Two lost Charles Darwin notebooks, one of which contains the iconic 1837 sketch of the Tree of Life, have been stolen and the Cambridge University Library is asking for help locating them.
In January 2001, the notebooks disappeared. But it is now, after an exhaustive search, that it can be verified that they have probably not been lost, but were stolen.
The call to find the notebooks was launched this November 24 , coinciding with what is commonly known each year as ‘Evolution Day’, which recognizes the anniversary of Darwin’s publication of The Origin of Species , on November 24. November 1859 .
As Jessica Gardner , University Librarian and Director of Library Services, explains:
This public appeal could be instrumental in bringing notebooks back safely, for the benefit of all, and I would ask anyone who thinks they can help to get in touch. We would be very grateful to hear from any personnel, past or present, members of the book trade, researchers, or the general public, information that could assist in the retrieval of the notebooks.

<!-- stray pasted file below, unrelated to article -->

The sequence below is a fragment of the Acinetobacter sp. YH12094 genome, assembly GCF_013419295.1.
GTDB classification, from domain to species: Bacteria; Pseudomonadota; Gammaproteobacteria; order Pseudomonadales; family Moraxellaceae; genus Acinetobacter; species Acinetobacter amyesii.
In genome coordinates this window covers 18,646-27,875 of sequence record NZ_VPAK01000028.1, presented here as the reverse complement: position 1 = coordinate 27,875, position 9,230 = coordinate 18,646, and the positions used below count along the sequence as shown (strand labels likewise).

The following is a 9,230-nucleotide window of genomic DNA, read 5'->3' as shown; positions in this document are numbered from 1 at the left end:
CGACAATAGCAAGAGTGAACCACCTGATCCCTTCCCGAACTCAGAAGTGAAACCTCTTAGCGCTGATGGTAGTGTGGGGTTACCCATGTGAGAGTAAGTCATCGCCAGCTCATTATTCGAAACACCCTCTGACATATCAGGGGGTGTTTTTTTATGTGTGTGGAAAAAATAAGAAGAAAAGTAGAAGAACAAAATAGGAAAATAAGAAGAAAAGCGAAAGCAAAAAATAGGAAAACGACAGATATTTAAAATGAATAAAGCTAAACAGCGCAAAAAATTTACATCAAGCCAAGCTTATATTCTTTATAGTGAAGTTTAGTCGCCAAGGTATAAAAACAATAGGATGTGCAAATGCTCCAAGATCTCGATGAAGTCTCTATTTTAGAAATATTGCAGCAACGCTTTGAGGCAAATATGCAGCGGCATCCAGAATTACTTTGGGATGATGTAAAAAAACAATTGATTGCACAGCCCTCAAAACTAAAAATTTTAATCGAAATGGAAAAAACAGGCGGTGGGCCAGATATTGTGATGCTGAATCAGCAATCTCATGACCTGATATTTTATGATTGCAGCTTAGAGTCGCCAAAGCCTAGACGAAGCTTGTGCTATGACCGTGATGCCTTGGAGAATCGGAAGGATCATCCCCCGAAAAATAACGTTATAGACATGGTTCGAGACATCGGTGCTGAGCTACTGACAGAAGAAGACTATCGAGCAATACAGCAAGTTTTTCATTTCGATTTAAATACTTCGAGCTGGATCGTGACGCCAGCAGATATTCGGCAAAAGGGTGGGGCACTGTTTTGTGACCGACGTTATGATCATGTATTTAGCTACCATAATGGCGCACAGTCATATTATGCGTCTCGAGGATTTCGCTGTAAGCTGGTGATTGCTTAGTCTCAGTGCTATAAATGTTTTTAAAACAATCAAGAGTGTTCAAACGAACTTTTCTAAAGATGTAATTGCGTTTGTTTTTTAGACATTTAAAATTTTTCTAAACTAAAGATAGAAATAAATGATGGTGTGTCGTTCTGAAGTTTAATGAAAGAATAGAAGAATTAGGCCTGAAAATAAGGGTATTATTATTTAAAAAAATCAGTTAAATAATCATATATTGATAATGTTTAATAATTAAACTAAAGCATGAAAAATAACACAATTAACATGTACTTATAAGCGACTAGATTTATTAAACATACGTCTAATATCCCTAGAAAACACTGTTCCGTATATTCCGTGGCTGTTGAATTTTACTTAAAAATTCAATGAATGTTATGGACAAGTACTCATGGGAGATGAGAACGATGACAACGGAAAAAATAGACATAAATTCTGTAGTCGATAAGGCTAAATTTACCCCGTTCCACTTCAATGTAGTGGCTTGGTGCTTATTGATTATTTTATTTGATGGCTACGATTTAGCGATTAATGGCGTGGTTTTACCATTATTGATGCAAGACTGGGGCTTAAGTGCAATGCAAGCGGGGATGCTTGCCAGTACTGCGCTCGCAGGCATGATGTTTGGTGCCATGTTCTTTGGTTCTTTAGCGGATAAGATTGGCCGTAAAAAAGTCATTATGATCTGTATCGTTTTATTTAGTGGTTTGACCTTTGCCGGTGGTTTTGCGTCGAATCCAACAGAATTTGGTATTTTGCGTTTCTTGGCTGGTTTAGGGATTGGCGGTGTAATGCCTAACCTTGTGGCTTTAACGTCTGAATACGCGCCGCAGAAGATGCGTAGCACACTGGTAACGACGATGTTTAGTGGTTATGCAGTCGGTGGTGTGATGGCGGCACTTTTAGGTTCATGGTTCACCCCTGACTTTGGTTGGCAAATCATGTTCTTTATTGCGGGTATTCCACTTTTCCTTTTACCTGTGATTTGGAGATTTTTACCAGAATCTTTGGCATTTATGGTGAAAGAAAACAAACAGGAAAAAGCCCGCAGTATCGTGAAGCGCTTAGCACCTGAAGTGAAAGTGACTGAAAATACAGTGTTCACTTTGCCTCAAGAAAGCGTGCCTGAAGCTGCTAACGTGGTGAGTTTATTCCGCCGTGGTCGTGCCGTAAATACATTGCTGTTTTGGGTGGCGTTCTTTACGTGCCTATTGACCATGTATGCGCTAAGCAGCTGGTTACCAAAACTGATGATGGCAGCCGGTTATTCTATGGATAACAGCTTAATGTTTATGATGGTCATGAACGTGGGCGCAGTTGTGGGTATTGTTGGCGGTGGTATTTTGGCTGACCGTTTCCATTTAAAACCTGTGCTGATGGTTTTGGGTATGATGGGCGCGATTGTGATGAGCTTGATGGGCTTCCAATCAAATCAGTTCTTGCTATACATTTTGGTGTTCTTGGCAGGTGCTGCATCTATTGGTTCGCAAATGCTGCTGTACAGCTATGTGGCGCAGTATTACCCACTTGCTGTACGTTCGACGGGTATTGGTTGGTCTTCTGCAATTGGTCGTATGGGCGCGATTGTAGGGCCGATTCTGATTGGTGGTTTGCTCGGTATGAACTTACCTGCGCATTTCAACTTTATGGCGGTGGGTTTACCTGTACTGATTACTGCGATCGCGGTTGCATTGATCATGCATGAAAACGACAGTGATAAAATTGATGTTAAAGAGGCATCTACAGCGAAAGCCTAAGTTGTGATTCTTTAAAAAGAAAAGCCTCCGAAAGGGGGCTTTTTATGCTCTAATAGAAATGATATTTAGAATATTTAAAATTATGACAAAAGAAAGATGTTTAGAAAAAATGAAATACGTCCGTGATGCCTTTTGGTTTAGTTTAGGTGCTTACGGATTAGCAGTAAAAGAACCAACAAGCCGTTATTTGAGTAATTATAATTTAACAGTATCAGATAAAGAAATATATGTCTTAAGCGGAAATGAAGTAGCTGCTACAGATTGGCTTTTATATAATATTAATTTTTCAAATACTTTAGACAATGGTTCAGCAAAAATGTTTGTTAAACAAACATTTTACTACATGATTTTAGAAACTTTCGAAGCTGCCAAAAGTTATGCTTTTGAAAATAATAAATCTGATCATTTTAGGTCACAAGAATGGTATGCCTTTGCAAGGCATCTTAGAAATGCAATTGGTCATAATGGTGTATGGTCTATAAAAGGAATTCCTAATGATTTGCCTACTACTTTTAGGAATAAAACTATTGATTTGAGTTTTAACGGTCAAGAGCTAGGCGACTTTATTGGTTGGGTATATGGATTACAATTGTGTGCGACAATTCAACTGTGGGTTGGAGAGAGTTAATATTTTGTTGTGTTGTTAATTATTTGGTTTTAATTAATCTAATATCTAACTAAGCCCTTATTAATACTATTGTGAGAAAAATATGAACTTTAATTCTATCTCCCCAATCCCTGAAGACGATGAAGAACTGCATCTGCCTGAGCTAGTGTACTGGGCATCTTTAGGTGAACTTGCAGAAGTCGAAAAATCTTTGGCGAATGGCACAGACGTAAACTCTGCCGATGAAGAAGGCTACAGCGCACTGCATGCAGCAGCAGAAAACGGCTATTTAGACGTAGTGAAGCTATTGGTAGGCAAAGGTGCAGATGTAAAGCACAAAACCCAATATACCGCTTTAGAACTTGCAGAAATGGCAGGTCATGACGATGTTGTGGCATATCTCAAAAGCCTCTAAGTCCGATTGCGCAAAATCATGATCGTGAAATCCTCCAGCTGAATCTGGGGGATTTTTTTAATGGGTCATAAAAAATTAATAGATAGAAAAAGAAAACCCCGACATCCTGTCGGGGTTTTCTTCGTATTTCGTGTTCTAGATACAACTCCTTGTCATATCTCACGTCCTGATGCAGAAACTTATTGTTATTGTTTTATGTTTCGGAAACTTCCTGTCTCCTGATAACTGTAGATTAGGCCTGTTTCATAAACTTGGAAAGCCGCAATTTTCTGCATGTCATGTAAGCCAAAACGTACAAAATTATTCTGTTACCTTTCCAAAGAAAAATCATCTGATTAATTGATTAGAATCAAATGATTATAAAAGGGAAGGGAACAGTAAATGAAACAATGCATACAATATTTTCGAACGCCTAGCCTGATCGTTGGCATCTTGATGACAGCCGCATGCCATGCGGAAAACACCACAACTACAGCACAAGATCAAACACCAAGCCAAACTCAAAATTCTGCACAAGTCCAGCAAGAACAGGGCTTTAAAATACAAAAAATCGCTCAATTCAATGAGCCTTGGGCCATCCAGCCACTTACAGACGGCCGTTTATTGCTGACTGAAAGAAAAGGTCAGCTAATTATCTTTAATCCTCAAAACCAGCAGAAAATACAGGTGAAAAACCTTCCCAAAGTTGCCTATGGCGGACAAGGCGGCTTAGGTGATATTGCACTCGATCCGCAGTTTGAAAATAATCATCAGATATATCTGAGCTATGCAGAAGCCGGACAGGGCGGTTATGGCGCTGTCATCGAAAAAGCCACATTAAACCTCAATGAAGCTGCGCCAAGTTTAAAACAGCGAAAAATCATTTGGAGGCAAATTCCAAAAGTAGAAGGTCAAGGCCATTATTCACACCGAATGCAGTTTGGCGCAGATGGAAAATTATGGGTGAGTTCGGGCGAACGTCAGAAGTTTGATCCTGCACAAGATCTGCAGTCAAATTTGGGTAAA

The image of the ‘Tree of Life’ is part of one of Darwin’s handwritten notebooks. The notebook in question is stored in a custom blue box, along with a second similar notebook, where Darwin develops his theory in terms of geographic distribution, the origin of humans, and classification by descent.
Darwin sketched his ideas around an evolutionary tree in the summer of 1837, having recently returned from his voyage around the world aboard HMS Beagle , more than two decades before publishing a more developed tree of life in The Origin of the species .
The manuscript content of the two notebooks, fortunately, was previously digitized , including the sketch of the Tree of Life, and is available from the Cambridge Digital Library .